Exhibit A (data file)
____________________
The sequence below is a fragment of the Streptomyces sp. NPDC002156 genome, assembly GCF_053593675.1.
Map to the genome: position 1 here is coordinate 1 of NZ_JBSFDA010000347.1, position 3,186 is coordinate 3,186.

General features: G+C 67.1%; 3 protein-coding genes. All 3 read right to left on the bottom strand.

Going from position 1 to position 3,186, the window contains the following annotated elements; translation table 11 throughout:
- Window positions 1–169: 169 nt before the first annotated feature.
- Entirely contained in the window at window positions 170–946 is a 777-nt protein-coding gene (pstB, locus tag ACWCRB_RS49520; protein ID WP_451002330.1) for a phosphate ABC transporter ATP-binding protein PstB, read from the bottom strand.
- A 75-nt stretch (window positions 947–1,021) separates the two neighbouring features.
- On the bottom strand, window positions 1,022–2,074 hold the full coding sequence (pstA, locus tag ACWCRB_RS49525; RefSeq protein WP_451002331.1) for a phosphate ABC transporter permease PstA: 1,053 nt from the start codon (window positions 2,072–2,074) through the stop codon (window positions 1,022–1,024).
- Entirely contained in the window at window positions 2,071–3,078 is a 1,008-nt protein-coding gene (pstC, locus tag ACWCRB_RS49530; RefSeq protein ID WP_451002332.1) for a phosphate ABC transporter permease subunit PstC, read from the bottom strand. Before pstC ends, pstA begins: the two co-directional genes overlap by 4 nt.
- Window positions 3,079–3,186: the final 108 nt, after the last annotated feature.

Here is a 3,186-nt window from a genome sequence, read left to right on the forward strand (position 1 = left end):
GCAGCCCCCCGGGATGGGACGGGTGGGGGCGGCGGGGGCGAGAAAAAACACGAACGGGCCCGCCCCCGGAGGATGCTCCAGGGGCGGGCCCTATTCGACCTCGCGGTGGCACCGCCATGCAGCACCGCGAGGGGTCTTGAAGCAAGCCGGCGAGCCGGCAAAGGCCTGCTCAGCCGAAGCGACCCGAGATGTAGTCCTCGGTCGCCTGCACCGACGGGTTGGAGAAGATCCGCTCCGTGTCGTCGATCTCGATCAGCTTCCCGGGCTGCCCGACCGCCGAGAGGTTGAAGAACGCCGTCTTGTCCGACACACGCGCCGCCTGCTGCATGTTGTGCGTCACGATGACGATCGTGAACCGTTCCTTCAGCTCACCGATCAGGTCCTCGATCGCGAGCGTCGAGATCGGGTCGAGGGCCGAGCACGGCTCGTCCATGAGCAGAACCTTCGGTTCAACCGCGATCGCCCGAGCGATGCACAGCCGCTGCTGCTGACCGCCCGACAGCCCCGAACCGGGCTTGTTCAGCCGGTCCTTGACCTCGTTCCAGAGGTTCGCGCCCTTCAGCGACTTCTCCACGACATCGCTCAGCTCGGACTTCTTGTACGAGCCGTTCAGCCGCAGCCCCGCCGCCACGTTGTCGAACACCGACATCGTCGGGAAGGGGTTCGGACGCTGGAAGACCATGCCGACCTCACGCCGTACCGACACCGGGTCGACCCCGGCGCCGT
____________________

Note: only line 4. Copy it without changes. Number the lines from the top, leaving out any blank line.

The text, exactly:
Going from position 1 to position 3,186, the window contains the following annotated elements; translation table 11 throughout: